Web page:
This article discusses Scrum vs Kanban. Dynamic business environments and complex organizational structures induce change that possesses the ability to destabilize and frustrate even the most established business models. The key to a successful organization is the effective management of service delivery through efficient methods and practices. Efficient and smooth workflow practices are believed to be accomplished through Agile methodologies with an emphasis on flexibility and rigor to optimize utilization of resources. Two popular implementations of Agile are Scrum and Kanban. In would be fitting to compare and analyze these processes in an attempt to understand the dynamics behind their respective methodologies.
Scrum: This is an iterative and incremental process that aims to deliver marketable products or features upon the completion of a fixed duration iteration, called a “Sprint.” Scrum defines the scope within a Sprint and enables the optimization of resources through the formulation of cross-functional, self-organizing teams collaborating to enhance the scope of every subsequent Sprint. This process tool also enhances the predictability and learning based upon previous Sprints. Scrum upholds the cornerstones of transparency, inspection, and adaptability while breaking away from the rigid organizational structure with its predefined roles and responsibilities.
Kanban: This process propagates the implementation of visual process management, wherein immense importance is given to display the work in progress and resources are guided by production criteria like: (i) What to produce? (ii) How to produce? (iii) How much to produce? Kanban is a practice adapted by organizations to incorporate incremental and evolutionary change, which builds an efficient workflow through flexibility in assigning work priorities. By limiting work in progress (WIP), this method aims to expose, stimulate, and continuously improve the system. Kanban lays impetus on measuring to optimize the lead time, which is the average time taken to complete, also known as the “cycle time.”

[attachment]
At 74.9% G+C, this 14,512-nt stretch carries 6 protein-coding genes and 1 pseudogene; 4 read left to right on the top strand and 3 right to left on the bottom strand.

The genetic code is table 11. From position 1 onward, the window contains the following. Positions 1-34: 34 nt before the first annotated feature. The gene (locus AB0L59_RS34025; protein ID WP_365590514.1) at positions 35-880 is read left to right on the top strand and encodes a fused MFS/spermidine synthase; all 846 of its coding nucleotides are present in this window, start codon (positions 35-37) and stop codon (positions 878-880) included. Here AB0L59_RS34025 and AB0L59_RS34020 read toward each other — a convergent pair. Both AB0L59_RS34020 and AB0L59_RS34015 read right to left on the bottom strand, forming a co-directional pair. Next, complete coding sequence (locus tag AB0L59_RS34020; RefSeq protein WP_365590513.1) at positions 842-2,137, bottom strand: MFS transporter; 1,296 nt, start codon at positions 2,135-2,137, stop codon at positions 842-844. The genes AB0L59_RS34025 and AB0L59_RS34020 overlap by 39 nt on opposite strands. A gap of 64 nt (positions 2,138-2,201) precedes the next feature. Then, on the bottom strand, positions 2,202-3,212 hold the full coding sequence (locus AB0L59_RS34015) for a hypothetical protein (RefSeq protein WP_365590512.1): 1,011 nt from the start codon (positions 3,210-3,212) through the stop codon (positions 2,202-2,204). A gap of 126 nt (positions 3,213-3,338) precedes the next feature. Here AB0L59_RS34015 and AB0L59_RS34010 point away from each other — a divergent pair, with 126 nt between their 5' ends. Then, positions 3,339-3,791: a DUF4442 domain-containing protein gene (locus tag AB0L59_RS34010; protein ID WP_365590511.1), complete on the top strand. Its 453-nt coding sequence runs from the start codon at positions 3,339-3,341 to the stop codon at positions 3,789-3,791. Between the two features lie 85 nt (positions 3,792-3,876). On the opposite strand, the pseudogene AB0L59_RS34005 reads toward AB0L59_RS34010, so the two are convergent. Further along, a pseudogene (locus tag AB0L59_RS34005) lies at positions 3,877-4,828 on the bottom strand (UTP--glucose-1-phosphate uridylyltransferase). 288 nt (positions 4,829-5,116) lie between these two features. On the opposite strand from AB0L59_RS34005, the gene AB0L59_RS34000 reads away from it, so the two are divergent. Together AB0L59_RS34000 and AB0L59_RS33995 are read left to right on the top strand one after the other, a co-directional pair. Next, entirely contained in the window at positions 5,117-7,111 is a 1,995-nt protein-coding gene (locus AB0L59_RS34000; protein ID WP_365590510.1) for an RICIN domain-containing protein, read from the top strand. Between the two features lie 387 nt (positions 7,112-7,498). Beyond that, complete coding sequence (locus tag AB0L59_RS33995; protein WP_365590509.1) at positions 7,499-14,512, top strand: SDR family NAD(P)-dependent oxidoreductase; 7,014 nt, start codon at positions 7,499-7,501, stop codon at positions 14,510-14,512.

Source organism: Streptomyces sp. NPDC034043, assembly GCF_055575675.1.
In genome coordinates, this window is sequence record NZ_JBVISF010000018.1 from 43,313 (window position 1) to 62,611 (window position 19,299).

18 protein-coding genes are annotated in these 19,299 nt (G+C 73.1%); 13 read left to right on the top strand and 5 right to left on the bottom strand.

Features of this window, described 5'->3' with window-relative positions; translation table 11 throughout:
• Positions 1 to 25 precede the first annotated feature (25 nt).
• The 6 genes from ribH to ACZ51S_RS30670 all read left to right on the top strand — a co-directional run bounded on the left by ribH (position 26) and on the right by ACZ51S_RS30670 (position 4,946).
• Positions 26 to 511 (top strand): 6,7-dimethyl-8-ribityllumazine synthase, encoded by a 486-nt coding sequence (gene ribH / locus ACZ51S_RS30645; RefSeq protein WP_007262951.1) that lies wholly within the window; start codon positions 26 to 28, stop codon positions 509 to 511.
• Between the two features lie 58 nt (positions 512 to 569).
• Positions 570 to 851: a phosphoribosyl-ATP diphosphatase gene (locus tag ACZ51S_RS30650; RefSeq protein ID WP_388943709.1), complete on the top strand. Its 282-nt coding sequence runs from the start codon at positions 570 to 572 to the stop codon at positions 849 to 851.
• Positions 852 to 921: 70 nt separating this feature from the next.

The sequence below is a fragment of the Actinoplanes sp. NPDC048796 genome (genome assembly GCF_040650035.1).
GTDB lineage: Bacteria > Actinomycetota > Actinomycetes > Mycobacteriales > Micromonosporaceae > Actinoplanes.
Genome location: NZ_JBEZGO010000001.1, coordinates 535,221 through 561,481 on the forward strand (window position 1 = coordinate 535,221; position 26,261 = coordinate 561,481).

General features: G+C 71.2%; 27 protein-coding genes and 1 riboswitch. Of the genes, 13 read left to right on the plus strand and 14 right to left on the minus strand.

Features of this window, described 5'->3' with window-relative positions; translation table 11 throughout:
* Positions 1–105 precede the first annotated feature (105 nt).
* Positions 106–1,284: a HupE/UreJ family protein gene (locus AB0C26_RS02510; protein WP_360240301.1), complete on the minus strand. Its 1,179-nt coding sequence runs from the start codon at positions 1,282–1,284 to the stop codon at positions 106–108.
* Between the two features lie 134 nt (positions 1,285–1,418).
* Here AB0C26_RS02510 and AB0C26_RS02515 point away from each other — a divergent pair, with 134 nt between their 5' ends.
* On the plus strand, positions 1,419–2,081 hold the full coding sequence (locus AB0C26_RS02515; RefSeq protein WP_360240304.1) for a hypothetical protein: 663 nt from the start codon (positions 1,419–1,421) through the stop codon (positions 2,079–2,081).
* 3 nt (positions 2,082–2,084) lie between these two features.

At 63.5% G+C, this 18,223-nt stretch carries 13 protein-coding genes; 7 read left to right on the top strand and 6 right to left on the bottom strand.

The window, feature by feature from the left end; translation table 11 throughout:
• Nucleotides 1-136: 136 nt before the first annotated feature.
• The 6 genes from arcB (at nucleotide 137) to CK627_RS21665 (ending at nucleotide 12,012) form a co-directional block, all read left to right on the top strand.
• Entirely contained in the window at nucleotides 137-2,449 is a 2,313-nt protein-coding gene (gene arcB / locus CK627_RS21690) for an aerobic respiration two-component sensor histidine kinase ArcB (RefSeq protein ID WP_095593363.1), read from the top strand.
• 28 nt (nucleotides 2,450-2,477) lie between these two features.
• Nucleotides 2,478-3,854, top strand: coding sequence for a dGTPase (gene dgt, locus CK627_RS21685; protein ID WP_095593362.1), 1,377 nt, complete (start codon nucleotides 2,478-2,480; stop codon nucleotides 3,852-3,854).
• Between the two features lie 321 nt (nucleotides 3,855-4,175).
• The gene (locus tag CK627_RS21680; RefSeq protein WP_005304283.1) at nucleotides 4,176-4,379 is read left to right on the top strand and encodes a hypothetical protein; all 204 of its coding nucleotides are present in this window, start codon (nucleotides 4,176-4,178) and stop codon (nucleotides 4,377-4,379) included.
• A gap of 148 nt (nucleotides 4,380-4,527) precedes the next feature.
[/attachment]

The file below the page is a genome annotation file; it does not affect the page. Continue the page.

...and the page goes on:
Similarities between Scrum and Kanban
Both Scrum and Kanban are process tools aimed at optimizing the workflow practices and appear to be very similar in approach. They are sometimes easily confused to be one and the same. The following similarities lead to the confusion:
- These are both empirical in their approach as every project or process is unique and requires improvisation that yields the desired results by effective implementation of these tools.
- Scrum and Kanban are both implementations of Agile, packaged to formulate workflow process tools.
- Both Scrum and Kanban use pull scheduling to optimize allocation and utilization of resources.
- Concept of limiting the WIP: Both Scrum and Kanban limit the “work in process” by restricting the WIP within a Sprint and work cycle, respectively.